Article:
A late out-of-screen entrant onto this stage could be Prithvi Shaw, especially if this forced break of the last month doesn't stem what could only be described as a crazy couple of months on the road to redemption: after blazing a barely-believable 827 runs in eight Vijay Hazare Trophy games (average 165.40, strike rate 138.29), Shaw took the IPL by storm with 308 runs in eight innings at a scoring rate of 9.99 per over " only Ambati Rayudu and Kieron Pollard scored faster during the first half of IPL 2021.
Of greatest interest among the bowling group will be the Chahar cousins, Deepak and Rahul.
To reiterate Rahul's brilliance in the half-season in lay-person terms, the only spinner to come within touching distance of him during IPL 2021 " quantitatively or qualitatively " was this man called Rashid Khan.
Deepak, meanwhile, had the ultimate hot-and-cold season. Eight wickets from seven games reads quite fairly at face value, but all eight of those wickets came from two outings, where his combined figures read 8-1-42-8; in five other games, he had the more humbling returns of 16-0-151-0. The elder of the Chahars will want a more balanced display in Sri Lanka " assisting conditions tend to make him a much superior bowler, and that could be the case here, especially in evening outings.
Elsewhere, will Varun Chakravarthy finally get an audition? This is the third straight T20I assignment where he has been picked by the selectors " a shoulder injury ruled him out of the Australia tour, and when England came visiting, he couldn't pass the mandatory fitness test. His fitness has been much the greater mystery than his bowling post his IPL 2020 exploits; it's a curve he'd like to bring back in shape.
Eyeing a comeback
Three names make this category, and the irony is that all three, by definition, wouldn't require a 'comeback' since each was a part of at least one of the limited overs squad when England were in India. But given their form and fortune, Krunal Pandya, Kuldeep Yadav and Navdeep Saini will know they've got some coming back to do, into the management's conscience and/or plans.
Krunal caught the eye with a blazing knock on ODI debut " the fastest half-century by an Indian ODI debutant " but to stand a remote chance of contesting Ravindra Jadeja's position in the primary setup, he needed to be above expectations with both bat and ball. He ended with series figures of 1/160 from 20 overs (yeah, those were ODI figures).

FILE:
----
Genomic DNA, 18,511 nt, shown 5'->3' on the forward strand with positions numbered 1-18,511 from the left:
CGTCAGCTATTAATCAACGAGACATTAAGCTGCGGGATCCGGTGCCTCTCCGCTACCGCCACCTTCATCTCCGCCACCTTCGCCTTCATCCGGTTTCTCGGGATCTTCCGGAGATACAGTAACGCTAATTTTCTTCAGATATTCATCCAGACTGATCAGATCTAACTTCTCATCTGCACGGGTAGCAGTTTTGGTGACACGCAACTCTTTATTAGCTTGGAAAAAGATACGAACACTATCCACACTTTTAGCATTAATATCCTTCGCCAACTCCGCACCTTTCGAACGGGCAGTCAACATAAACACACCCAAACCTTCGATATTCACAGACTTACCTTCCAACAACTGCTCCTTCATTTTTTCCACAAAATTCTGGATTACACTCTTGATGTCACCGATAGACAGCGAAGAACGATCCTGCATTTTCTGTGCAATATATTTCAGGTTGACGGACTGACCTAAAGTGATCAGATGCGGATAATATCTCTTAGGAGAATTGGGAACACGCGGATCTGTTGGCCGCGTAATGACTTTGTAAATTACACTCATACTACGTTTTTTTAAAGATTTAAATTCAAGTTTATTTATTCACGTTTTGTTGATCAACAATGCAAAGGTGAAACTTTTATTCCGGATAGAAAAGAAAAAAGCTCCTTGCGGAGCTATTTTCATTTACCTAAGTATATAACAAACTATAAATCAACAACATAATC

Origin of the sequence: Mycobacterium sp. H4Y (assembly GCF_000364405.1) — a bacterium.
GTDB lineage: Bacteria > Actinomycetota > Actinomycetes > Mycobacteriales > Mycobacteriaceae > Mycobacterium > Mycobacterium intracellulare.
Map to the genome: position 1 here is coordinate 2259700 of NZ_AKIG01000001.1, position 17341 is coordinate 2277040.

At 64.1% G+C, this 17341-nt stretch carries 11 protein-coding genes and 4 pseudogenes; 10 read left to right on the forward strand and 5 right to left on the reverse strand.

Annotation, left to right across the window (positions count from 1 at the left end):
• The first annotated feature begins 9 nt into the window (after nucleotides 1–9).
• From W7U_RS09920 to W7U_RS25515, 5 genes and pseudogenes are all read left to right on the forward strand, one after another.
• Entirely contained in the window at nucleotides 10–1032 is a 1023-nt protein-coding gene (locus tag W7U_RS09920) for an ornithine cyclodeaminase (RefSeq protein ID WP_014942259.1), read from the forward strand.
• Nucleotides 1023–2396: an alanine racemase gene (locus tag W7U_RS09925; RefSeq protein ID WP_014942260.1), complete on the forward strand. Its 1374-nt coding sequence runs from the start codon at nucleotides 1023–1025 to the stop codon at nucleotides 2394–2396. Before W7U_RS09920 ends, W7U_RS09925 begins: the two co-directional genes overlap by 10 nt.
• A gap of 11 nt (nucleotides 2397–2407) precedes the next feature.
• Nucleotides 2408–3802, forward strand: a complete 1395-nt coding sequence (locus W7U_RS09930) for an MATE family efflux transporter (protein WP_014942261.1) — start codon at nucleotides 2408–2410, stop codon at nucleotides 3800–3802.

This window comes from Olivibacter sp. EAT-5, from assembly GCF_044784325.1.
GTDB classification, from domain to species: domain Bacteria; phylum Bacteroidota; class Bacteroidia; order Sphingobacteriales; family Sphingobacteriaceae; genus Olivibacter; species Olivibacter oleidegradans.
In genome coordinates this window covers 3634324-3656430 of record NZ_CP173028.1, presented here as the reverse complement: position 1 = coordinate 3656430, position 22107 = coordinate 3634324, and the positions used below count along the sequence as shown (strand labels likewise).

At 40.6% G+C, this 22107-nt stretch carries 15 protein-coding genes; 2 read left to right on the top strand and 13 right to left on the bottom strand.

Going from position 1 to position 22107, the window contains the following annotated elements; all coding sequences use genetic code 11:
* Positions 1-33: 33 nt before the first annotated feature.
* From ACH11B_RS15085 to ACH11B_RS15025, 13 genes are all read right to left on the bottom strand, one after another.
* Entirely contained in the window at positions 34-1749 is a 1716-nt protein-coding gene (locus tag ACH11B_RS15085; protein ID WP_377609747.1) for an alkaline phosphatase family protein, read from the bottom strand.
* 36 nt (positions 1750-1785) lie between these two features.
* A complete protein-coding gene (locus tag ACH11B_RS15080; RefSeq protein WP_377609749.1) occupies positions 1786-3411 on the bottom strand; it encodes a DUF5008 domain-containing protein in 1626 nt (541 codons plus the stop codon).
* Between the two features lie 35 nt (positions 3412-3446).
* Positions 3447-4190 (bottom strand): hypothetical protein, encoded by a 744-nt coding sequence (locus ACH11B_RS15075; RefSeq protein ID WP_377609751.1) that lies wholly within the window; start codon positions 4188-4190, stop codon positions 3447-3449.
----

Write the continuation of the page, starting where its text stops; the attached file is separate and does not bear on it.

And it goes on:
Even more desolate was Kuldeep Yadav, who went wicketless while leaking eight runs per over in the two ODIs he played, continuing his freefalling slide of the last two years. Since the start of IPL 2019, Kuldeep has 18 wickets in 19 ODIs (E/R 5.83), four wickets in three T20Is (E/R 10.37), five wickets in 14 IPL games (E/R 8.40) and two wickets in one Test. Will the former self stand up again?
Saini's task was anyway herculean given the depth of India's pace bowling reserves, but he hasn't made much of a case for his white-ball selection at all: six wickets in 14 IPL appearances over 2020 and 2021 (E/R 8.52), and 1/153 from 17 overs in two ODIs in Australia (his last two limited overs outings for India).
For the future
Four of the five first-time entrants in the Indian squad could realistically look at the Sri Lanka tour as a beta phase testing. There is no denying the talent and potential in each of Padikkal, Gaikwad, Rana and Sakariya, and if recent history tells us anything, there is no ruling out any newcomer in Indian cricket " but a crack at the primary team, even for a World Cup with an expanded squad size of 22, might be a bridge too far at the moment.
That's no reason to not be excited, though.
At a very nascent stage of his career, Padikkal's batting has been as attractive as it is consistent. He was matching Shaw century for century at the Vijay Hazare Trophy, finishing with 737 runs from seven innings while becoming the first Indian to hit four successive List-A hundreds. He has a List-A career average of 86.68 (yes, average, not strike rate). He already has one-and-a-half successful IPL seasons under his belt. And he'll only turn 21 a week before the ODI series commences.
Gaikwad's average of 47.87 may pale in comparison to Padikkal's, but over the course of a longer List-A career, already 59 matches old, that is rather solid. And in only 13 IPL appearances, he has five half-centuries to his name.
Rana averages 41.27 in List-A cricket, scores at 8.18 per over in T20s, and already has as many IPL half-centuries as Sachin Tendulkar, Yuvraj Singh and Yusuf Pathan (13).
Sakariya, well, what a story " a 23-year-old traversing a lifetime's worth of an emotional roller-coaster in no time. In January, Sakariya's younger brother died by suicide; in March, he received his maiden IPL contract, an INR 1.2 crore payday; through April, he dazzled on tournament debut; in May, days after the season was abruptly postponed, he lost his father to COVID-19. His selection comes through skill, not sympathy " six of his seven wickets at the IPL were those of KL Rahul, Mayank Agarwal, Ambati Rayudu, Suresh Raina, MS Dhoni and Nitish Rana.
The somewhat surprising
That covers all the names in this 20-man squad¦ barring one.
Over the course of IPL 2019 and 2020, Krishnappa Gowtham took two wickets in nine games, conceding 8.93 runs per over. In all T20s since the start of 2019, he has 10 wickets from 20 outings while going at 8.13 per over. This year, Chennai Super Kings dished out INR 9.25 crore for his services, and were yet to field him when the tournament was suspended.
He's clearly not in the mix for the T20s, one would imagine.
His List-A numbers are quite decent: 70 wickets in 47 games, a batting strike rate of 141.26. But he's also 32, so clearly not a long-term investment.
Would it have hurt to have, say, a Ravi Bishnoi instead? And if the criteria was right-arm off-break, and if age wasn't a major hindrance, how was Jalaj Saxena's case any lesser to Gowtham's? Their List-A bowling numbers are identical (with Saxena better on economy), and Saxena is the significantly better-performing batter, with three List-A centuries (in addition to 14 first-class tons).
It's a bit iffy. It couldn't have been an Indian team announcement without one of these, could it?